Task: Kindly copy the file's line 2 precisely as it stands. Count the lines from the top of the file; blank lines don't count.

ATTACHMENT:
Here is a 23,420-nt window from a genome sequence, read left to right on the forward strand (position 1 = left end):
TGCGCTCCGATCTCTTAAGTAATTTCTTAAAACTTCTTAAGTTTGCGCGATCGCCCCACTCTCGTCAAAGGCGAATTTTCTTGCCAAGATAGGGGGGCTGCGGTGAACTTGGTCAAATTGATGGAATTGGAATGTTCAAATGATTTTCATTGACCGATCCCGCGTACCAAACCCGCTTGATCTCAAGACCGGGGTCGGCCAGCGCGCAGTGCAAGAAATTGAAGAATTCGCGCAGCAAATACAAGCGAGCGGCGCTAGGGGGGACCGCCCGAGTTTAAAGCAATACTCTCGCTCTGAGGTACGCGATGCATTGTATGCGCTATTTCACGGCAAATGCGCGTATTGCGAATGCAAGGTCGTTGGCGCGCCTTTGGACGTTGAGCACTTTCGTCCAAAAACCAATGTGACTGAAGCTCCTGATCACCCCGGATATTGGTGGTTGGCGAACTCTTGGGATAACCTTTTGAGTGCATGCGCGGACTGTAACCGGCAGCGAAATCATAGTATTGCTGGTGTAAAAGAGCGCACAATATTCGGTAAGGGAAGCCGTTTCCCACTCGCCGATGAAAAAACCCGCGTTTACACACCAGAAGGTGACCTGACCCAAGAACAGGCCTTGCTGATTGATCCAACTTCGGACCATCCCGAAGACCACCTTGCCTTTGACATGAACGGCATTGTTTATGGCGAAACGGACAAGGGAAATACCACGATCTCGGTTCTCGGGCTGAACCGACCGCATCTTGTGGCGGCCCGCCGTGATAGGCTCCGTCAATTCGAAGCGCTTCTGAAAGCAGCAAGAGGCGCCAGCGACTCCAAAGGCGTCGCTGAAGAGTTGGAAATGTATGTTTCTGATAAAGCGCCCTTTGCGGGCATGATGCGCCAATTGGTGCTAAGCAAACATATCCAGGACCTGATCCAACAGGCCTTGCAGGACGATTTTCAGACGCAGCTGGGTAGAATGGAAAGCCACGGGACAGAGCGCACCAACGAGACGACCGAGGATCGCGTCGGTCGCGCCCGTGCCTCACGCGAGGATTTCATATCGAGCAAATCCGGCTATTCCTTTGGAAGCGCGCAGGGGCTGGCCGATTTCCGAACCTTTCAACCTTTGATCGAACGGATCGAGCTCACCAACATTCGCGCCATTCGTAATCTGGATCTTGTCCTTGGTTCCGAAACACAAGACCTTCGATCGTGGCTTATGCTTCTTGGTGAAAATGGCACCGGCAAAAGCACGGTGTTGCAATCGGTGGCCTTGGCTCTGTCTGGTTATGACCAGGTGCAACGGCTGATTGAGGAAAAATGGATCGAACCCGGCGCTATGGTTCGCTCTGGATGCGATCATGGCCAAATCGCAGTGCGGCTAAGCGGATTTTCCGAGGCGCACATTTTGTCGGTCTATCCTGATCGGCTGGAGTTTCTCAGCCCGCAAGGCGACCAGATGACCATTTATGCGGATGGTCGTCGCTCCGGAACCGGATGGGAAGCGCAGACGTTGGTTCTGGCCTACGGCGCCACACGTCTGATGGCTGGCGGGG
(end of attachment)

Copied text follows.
TGCGCTCCGATCTCTTAAGTAATTTCTTAAAACTTCTTAAGTTTGCGCGATCGCCCCACTCTCGTCAAAGGCGAATTTTCTTGCCAAGATAGGGGGGCTGCGGTGAACTTGGTCAAATTGATGGAATTGGAATGTTCAAATGATTTTCATTGACCGATCCCGCGTACCAAACCCGCTTGATCTCAAGACCGGGGTCGGCCAGCGCGCAGTGCAAGAAATTGAAGAATTCGCGCAGCAAATACAAGCGAGCGGCGCTAGGGGGGACCGCCCGAGTTTAAAGCAATACTCTCGCTCTGAGGTACGCGATGCATTGTATGCGCTATTTCACGGCAAATGCGCGTATTGCGAATGCAAGGTCGTTGGCGCGCCTTTGGACGTTGAGCACTTTCGTCCAAAAACCAATGTGACTGAAGCTCCTGATCACCCCGGATATTGGTGGTTGGCGAACTCTTGGGATAACCTTTTGAGTGCATGCGCGGACTGTAACCGGCAGCGAAATCATAGTATTGCTGGTGTAAAAGAGCGCACAATATTCGGTAAGGGAAGCCGTTTCCCACTCGCCGATGAAAAAACCCGCGTTTACACACCAGAAGGTGACCTGACCCAAGAACAGGCCTTGCTGATTGATCCAACTTCGGACCATCCCGAAGACCACCTTGCCTTTGACATGAACGGCATTGTTTATGGCGAAACGGACAAGGGAAATACCACGATCTCGGTTCTCGGGCTGAACCGACCGCATCTTGTGGCGGCCCGCCGTGATAGGCTCCGTCAATTCGAAGCGCTTCTGAAAGCAGCAAGAGGCGCCAGCGACTCCAAAGGCGTCGCTGAAGAGTTGGAAATGTATGTTTCTGATAAAGCGCCCTTTGCGGGCATGATGCGCCAATTGGTGCTAAGCAAACATATCCAGGACCTGATCCAACAGGCCTTGCAGGACGATTTTCAGACGCAGCTGGGTAGAATGGAAAGCCACGGGACAGAGCGCACCAACGAGACGACCGAGGATCGCGTCGGTCGCGCCCGTGCCTCACGCGAGGATTTCATATCGAGCAAATCCGGCTATTCCTTTGGAAGCGCGCAGGGGCTGGCCGATTTCCGAACCTTTCAACCTTTGATCGAACGGATCGAGCTCACCAACATTCGCGCCATTCGTAATCTGGATCTTGTCCTTGGTTCCGAAACACAAGACCTTCGATCGTGGCTTATGCTTCTTGGTGAAAATGGCACCGGCAAAAGCACGGTGTTGCAATCGGTGGCCTTGGCTCTGTCTGGTTATGACCAGGTGCAACGGCTGATTGAGGAAAAATGGATCGAACCCGGCGCTATGGTTCGCTCTGGATGCGATCATGGCCAAATCGCAGTGCGGCTAAGCGGATTTTCCGAGGCGCACATTTTGTCGGTCTATCCTGATCGGCTGGAGTTTCTCAGCCCGCAAGGCGACCAGATGACCATTTATGCGGATGGTCGTCGCTCCGGAACCGGATGGGAAGCGCAGACGTTGGTTCTGGCCTACGGCGCCACACGTCTGATGGCTGGCGGGG